Birds – specialist project support
TBC expertly manages risks to avian species across projects in the renewable energy and mining sectors in Africa, Asia and the Americas. We use industry best-practices plus innovative techniques to survey and monitor avian species and assess residual impacts. We recently implemented one of the first PS6-aligned offsets for avian species. We can assist you to:
- Design field surveys: using techniques such as Vantage Point surveys, nest surveys, satellite tracking, mortality estimates and correction factors.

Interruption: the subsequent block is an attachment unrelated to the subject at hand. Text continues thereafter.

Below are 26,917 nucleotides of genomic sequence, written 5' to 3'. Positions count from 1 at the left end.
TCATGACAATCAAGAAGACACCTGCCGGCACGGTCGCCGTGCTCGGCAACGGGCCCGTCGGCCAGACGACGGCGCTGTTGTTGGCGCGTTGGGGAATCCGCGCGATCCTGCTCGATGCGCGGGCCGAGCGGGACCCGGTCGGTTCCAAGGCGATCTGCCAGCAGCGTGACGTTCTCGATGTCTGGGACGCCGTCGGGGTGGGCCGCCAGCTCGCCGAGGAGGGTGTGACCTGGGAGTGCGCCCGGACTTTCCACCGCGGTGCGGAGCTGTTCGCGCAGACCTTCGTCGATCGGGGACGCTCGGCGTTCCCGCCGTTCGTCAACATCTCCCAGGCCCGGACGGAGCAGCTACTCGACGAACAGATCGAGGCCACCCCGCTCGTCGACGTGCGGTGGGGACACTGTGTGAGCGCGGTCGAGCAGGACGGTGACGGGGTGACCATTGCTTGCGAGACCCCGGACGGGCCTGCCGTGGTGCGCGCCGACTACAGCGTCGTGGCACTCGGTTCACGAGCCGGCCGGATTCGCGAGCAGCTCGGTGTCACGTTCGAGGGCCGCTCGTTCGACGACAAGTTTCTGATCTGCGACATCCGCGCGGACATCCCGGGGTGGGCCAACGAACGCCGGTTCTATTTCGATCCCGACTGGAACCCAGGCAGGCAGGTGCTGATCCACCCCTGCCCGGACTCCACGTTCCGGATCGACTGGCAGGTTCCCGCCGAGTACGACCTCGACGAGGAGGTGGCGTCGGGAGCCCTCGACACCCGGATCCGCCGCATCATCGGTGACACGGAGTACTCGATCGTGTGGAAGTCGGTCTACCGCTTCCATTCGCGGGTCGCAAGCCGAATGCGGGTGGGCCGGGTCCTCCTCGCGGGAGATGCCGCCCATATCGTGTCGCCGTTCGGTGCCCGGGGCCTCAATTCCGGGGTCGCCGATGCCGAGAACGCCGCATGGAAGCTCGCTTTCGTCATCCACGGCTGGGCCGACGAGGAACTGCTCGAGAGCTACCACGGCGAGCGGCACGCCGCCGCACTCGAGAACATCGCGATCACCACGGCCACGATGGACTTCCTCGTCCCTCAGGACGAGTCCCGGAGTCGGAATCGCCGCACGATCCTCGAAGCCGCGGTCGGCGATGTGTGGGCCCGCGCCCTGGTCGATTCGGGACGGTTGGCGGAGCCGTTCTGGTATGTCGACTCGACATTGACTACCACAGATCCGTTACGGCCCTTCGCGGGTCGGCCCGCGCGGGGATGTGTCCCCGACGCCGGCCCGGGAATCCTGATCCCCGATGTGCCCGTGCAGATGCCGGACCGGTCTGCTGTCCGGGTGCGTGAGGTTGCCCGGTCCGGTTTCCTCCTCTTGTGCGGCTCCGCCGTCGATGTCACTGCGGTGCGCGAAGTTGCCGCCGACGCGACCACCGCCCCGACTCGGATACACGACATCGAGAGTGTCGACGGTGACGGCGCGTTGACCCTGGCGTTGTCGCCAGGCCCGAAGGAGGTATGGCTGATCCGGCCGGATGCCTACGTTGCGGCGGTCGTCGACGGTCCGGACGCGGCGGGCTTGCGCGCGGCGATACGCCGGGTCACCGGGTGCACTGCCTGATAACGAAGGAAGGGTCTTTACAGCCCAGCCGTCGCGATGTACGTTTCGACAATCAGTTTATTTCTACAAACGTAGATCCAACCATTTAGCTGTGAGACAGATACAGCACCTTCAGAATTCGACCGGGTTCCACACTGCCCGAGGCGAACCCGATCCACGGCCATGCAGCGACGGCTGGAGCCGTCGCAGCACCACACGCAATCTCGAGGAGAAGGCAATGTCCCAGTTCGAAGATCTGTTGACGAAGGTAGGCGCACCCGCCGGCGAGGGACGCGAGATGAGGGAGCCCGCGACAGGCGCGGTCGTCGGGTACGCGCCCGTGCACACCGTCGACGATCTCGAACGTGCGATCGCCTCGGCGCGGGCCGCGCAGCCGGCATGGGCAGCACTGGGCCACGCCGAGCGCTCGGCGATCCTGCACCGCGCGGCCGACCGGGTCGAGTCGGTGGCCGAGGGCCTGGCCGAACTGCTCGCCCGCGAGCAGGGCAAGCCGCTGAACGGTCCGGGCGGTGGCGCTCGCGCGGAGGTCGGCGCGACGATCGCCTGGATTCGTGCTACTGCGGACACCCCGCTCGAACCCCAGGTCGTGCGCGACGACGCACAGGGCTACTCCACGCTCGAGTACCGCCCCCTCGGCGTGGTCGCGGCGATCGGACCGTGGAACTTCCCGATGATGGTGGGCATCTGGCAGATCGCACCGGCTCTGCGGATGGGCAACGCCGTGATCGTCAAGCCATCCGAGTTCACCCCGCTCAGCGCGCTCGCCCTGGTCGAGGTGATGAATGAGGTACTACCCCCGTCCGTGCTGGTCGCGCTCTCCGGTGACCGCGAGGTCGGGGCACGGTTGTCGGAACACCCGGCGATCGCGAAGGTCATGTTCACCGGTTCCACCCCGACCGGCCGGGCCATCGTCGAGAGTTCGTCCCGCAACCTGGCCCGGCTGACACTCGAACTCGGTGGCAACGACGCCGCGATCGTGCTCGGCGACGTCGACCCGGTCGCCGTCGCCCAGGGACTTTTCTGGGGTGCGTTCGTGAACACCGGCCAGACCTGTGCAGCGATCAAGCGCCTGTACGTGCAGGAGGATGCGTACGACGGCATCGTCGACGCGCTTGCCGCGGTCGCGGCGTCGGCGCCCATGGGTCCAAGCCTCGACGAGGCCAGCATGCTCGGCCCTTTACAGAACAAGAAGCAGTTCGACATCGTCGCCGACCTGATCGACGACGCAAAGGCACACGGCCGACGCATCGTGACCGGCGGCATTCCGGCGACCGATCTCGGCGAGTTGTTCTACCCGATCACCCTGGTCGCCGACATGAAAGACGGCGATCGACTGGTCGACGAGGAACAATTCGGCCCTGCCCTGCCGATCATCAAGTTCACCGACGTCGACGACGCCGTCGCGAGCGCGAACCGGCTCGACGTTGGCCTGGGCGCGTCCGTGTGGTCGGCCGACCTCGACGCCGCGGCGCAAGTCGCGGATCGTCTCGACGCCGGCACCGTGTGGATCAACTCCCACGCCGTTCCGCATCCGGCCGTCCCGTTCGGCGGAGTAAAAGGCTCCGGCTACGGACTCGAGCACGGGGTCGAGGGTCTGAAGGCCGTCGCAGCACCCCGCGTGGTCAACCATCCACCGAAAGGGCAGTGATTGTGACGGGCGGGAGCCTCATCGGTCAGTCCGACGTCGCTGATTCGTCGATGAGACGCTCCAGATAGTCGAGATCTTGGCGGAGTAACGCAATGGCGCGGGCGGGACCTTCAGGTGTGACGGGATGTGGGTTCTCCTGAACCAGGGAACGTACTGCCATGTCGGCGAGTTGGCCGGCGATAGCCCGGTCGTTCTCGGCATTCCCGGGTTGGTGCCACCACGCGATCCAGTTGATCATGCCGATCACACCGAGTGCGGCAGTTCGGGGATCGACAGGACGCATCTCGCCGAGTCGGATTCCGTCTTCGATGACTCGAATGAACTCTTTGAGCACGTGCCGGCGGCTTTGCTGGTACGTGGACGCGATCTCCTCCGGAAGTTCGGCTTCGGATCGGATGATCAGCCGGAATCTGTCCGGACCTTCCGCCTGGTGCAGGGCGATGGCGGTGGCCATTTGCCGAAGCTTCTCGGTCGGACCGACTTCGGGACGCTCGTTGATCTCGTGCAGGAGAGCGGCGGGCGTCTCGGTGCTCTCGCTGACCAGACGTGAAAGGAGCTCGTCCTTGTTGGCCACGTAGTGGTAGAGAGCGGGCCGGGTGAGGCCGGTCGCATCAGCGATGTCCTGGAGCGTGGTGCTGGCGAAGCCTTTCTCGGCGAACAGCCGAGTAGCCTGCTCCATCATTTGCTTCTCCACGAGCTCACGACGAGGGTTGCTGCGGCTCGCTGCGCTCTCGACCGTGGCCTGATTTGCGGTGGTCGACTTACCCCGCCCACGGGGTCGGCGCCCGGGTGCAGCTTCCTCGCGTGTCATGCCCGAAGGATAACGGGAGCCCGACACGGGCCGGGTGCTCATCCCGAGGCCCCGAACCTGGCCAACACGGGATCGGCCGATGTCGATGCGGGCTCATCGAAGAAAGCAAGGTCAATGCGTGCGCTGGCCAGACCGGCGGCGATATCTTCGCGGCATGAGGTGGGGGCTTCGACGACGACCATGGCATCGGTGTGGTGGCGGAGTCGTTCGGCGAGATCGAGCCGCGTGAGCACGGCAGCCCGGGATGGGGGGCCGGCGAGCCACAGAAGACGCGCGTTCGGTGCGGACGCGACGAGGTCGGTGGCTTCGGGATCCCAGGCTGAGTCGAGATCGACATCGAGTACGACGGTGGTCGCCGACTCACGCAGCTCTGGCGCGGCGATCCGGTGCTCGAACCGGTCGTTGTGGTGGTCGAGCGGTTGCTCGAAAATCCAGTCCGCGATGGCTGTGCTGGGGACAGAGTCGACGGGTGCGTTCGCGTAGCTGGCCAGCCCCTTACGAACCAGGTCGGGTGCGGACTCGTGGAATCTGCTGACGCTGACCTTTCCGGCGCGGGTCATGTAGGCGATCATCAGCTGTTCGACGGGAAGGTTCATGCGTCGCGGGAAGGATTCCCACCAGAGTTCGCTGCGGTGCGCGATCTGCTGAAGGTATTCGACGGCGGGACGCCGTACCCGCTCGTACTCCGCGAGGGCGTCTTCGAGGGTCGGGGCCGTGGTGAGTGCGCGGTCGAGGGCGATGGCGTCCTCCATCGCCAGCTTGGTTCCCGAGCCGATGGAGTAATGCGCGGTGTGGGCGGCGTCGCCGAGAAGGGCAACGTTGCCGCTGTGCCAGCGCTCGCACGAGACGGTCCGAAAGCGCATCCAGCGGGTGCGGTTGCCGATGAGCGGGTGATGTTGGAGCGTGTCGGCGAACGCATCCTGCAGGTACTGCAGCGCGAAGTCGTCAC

- Organise and conduct field surveys: including options to undertake fieldwork directly, partnering with local experts or managing local experts remotely.
- Analyse data: to determine passage rates, model collision risks, assess residual impact and develop offsets.
- Report: using results to inform mitigation and offset planning and develop action plans.
Our in-house ornithologists have global field experience (especially Africa, Asia and Oceania) and experience managing projects with risk to avian species: